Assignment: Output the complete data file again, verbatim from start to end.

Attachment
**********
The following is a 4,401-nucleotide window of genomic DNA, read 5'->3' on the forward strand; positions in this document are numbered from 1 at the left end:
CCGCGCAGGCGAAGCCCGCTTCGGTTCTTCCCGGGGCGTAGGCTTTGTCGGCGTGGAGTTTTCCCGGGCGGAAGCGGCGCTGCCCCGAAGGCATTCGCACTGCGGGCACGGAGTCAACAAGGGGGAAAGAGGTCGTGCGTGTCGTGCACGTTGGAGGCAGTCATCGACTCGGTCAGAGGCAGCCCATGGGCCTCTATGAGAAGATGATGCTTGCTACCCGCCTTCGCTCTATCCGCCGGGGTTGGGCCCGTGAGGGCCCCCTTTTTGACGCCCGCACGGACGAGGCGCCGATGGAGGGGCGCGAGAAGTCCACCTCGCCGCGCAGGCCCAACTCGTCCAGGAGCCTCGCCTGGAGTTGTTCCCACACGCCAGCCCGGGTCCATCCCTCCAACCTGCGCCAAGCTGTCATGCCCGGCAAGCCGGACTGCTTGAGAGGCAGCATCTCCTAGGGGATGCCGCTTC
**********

The following is a 4,401-nucleotide window of genomic DNA, read 5'->3' on the forward strand; positions in this document are numbered from 1 at the left end:
CCGCGCAGGCGAAGCCCGCTTCGGTTCTTCCCGGGGCGTAGGCTTTGTCGGCGTGGAGTTTTCCCGGGCGGAAGCGGCGCTGCCCCGAAGGCATTCGCACTGCGGGCACGGAGTCAACAAGGGGGAAAGAGGTCGTGCGTGTCGTGCACGTTGGAGGCAGTCATCGACTCGGTCAGAGGCAGCCCATGGGCCTCTATGAGAAGATGATGCTTGCTACCCGCCTTCGCTCTATCCGCCGGGGTTGGGCCCGTGAGGGCCCCCTTTTTGACGCCCGCACGGACGAGGCGCCGATGGAGGGGCGCGAGAAGTCCACCTCGCCGCGCAGGCCCAACTCGTCCAGGAGCCTCGCCTGGAGTTGTTCCCACACGCCAGCCCGGGTCCATCCCTCCAACCTGCGCCAAGCTGTCATGCCCGGCAAGCCGGACTGCTTGAGAGGCAGCATCTCCTAGGGGATGCCGCTTC